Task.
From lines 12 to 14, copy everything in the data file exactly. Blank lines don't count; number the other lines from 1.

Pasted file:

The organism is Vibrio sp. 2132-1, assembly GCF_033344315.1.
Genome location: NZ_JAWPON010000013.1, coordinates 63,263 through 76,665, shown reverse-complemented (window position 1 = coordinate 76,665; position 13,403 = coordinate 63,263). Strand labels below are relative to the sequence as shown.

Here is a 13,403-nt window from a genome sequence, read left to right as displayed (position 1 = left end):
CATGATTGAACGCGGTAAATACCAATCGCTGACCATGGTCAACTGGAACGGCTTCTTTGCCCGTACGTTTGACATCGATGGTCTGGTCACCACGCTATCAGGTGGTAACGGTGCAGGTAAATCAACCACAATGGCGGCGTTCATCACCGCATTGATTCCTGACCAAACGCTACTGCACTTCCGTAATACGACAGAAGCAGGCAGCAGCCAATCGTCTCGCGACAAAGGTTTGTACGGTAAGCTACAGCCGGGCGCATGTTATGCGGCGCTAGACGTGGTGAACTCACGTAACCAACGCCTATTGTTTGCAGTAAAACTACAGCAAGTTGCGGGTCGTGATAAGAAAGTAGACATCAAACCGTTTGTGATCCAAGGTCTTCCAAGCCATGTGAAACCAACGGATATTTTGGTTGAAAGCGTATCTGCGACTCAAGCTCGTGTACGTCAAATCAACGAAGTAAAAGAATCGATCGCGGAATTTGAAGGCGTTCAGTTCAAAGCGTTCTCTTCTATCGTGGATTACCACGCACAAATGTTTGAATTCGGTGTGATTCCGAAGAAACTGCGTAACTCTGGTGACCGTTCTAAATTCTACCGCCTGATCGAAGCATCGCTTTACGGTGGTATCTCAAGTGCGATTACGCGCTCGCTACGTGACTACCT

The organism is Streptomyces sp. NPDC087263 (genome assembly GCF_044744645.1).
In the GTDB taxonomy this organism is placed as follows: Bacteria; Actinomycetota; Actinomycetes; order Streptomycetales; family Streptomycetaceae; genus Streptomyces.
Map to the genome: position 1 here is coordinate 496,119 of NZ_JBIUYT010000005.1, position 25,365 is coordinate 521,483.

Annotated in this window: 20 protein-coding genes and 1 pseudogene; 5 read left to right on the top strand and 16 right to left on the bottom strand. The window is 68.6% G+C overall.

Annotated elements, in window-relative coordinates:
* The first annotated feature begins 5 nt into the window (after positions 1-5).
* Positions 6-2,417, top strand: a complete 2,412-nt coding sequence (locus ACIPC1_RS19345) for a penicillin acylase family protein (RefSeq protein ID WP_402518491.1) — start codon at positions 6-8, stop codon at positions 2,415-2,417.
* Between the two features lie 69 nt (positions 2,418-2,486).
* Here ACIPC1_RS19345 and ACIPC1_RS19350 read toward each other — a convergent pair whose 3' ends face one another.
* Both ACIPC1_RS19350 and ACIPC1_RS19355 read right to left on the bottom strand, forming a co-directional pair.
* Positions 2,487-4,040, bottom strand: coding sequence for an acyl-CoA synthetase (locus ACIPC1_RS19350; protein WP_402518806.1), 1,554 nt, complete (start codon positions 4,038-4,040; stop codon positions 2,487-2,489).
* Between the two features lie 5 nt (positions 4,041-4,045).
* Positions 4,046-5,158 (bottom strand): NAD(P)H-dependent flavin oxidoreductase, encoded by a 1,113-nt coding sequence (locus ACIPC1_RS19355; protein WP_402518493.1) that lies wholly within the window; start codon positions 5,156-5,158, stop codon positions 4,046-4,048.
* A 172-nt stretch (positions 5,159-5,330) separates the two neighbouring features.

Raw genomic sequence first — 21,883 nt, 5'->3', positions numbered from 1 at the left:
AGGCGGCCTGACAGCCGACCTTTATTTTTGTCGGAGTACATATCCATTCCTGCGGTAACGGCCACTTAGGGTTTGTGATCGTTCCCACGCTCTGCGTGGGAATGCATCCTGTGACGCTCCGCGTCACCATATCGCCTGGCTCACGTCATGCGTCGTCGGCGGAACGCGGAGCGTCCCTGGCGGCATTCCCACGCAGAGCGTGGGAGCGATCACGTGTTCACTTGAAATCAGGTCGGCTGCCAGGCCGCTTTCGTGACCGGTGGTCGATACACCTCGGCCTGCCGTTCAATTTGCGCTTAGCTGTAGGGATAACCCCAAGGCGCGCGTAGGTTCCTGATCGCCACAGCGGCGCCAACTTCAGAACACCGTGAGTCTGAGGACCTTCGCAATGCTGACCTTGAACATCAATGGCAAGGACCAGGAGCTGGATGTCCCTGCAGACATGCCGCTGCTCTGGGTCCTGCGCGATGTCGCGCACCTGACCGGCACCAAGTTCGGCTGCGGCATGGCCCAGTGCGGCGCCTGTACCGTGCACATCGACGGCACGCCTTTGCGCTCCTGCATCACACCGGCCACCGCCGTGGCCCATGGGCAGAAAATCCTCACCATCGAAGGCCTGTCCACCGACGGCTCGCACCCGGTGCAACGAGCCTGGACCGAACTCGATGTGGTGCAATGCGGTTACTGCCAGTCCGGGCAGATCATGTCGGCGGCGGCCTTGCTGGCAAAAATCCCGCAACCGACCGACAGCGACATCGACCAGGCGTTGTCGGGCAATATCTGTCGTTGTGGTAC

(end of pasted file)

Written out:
* Between the two features lie 69 nt (positions 2,418-2,486).
* Here ACIPC1_RS19345 and ACIPC1_RS19350 read toward each other — a convergent pair whose 3' ends face one another.
* Both ACIPC1_RS19350 and ACIPC1_RS19355 read right to left on the bottom strand, forming a co-directional pair.